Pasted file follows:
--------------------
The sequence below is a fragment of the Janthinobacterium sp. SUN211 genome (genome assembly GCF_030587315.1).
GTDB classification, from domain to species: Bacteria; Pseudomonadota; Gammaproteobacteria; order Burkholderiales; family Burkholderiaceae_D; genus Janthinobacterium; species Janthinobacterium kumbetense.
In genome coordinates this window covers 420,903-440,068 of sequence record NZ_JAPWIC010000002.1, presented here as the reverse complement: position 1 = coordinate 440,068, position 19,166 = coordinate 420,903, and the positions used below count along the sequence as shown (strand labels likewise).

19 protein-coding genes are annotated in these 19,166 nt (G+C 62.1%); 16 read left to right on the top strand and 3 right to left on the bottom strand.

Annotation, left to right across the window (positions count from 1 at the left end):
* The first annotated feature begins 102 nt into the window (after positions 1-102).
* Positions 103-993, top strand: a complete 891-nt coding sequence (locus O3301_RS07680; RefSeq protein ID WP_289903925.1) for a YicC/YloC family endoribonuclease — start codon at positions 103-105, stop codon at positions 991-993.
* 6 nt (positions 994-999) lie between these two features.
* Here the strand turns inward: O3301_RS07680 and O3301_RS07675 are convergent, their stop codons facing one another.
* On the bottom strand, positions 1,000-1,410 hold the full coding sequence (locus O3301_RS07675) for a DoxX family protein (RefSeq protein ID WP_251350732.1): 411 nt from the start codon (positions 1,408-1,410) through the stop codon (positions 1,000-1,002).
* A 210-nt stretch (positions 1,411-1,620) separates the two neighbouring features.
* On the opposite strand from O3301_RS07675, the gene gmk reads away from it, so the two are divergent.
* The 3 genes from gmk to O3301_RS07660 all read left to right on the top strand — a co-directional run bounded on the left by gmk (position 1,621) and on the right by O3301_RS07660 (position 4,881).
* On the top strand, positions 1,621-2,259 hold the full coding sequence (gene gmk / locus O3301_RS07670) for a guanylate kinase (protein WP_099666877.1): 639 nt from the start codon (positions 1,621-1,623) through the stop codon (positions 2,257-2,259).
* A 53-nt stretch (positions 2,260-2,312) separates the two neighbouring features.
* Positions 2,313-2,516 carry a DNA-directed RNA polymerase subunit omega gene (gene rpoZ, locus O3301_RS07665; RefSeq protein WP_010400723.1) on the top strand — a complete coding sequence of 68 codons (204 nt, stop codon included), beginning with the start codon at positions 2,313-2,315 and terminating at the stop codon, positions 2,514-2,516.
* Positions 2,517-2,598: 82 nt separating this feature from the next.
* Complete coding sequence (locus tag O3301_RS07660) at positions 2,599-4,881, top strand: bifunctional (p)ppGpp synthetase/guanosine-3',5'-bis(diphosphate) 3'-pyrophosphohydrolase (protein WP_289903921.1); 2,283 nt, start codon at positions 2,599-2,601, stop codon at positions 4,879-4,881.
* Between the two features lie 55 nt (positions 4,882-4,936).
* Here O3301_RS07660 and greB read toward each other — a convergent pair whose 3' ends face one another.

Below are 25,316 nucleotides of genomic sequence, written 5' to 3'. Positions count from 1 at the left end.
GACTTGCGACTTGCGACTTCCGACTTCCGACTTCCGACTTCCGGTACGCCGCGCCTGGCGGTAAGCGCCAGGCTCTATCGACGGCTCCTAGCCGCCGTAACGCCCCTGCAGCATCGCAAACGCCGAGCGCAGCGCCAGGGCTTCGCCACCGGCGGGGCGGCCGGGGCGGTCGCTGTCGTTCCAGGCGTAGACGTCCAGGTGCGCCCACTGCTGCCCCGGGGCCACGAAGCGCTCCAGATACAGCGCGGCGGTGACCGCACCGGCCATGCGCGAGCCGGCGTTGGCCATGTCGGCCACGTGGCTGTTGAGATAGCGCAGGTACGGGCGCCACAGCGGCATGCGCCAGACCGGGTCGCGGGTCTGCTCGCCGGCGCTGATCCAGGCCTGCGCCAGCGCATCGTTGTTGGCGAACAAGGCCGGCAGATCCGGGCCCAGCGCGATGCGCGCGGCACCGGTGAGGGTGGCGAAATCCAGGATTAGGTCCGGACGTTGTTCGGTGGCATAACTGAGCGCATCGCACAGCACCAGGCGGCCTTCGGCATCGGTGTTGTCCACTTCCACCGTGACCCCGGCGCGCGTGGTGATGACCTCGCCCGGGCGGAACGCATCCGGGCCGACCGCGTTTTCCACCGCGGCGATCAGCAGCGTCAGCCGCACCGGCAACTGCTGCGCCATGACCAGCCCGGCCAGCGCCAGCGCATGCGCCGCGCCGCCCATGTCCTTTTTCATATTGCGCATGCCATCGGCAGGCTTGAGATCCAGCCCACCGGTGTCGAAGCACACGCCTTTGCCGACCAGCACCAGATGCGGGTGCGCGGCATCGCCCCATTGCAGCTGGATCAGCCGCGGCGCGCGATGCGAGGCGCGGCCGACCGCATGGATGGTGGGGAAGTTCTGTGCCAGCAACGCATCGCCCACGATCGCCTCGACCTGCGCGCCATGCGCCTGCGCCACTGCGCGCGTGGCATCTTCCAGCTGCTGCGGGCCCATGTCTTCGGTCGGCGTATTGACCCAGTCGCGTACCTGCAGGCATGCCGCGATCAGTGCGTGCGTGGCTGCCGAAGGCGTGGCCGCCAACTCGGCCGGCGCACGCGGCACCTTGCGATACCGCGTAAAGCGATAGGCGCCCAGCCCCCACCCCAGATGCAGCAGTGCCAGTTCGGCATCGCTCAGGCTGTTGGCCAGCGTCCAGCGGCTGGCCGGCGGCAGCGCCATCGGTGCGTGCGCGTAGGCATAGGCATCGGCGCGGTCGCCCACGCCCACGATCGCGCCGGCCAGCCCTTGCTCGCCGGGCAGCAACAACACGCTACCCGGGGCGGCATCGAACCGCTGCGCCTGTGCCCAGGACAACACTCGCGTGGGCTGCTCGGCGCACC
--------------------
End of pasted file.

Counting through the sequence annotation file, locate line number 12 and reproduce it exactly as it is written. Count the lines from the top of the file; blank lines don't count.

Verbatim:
* On the opposite strand from O3301_RS07675, the gene gmk reads away from it, so the two are divergent.